Profile - Bill Shields - Facing the music

27 Nov 08
Rock fan Bill Shields hopes to promote a ‘world-class’ finance system for the NHS when his biggest gig — chairing the Healthcare Financial Management Association — starts in December. Here, he tells Tash Shifrin what this means

28 November 2008

Rock fan Bill Shields hopes to promote a 'world-class' finance system for the NHS when his biggest gig — chairing the Healthcare Financial Management Association — starts in December. Here, he tells Tash Shifrin what this means

It was the best of times, it was the worst of times. Just as the fortunes of the health service seem to hover between the two, Bill Shields takes over as chair of the Healthcare Financial Management Association He starts work at the end of the HFMA's conference on December 6.

Shields, director of finance and commissioning at the South West Strategic Health Authority and a CIPFA member, says: 'This is the best period of sustained growth in the NHS that we've ever had or are ever likely to have.' But he adds: 'We are coming to the end of that. My view is we still have what is relatively a strong settlement for the NHS, compared with other spending departments, and I expect and believe that will be honoured.

'But in 2011/12 we're going to be in a very, very different environment. We cannot just pretend the global economic crisis is not going to have some impact on public spending.'

Shields is a no-nonsense, face-the-music type, who has spent a career of more than two decades in NHS finance, with 12 years in director posts. Before joining the SHA last year, he had seen all sides of the health service's commissioning process. He has experience in both hospital trusts and primary care trusts, with a reputation for tackling tough financial situations.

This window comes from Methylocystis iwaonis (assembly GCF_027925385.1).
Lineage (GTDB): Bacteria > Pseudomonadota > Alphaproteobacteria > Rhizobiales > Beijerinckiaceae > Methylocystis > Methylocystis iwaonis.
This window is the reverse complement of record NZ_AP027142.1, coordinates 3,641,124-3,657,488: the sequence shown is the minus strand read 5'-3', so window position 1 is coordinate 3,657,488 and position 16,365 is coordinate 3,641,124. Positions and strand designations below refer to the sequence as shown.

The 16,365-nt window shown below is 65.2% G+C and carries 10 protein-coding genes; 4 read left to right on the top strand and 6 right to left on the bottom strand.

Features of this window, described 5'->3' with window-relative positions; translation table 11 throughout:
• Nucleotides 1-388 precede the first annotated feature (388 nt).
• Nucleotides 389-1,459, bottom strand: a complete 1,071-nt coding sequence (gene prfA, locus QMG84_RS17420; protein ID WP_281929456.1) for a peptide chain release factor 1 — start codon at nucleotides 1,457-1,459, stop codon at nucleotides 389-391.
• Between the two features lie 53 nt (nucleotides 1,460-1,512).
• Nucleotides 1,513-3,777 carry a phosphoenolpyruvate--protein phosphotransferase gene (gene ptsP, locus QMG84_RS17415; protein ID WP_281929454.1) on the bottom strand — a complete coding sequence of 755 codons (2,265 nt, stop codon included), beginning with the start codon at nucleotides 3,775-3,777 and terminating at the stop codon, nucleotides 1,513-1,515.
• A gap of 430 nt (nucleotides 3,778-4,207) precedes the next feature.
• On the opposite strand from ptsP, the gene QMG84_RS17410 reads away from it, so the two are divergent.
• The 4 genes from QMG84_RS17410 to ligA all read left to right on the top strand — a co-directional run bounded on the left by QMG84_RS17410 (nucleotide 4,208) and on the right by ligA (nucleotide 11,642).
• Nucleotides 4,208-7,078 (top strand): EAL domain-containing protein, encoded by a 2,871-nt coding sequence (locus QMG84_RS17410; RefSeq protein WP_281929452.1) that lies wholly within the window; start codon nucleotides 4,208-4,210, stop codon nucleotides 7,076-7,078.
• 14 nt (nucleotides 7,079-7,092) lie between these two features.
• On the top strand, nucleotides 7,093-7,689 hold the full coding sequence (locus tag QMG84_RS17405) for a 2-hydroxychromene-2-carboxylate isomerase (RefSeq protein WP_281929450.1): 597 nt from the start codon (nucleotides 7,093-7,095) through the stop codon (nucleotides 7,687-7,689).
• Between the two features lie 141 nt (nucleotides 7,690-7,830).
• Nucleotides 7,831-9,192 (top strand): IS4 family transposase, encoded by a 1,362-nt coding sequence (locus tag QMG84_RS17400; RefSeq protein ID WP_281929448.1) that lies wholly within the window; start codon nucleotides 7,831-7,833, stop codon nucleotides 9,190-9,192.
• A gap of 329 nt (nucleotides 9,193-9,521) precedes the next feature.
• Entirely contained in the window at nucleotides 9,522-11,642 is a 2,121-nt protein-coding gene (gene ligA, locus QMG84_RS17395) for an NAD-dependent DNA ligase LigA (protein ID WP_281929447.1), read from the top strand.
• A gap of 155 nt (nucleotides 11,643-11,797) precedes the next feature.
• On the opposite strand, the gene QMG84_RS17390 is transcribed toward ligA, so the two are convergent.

As chief financial officer and deputy chief executive at Portsmouth Hospitals NHS Trust, he spearheaded a financial recovery plan that turned an £8m projected overspend in 2003/04 into a £5m surplus in 2005/06. In 2005, he became acting director of finance for the South East Hampshire Primary Care Trust Cluster, moving it from a £30m projected deficit to a small surplus in nine months.

But as a man who spends some of his spare time learning to play an electric guitar – 'I like the thrashy, rocky kind of stuff' – he jokes that his biggest achievement this year is securing a ticket to see hard rock band AC/DC in April. 'I'm going to lock it in a safe,' he says.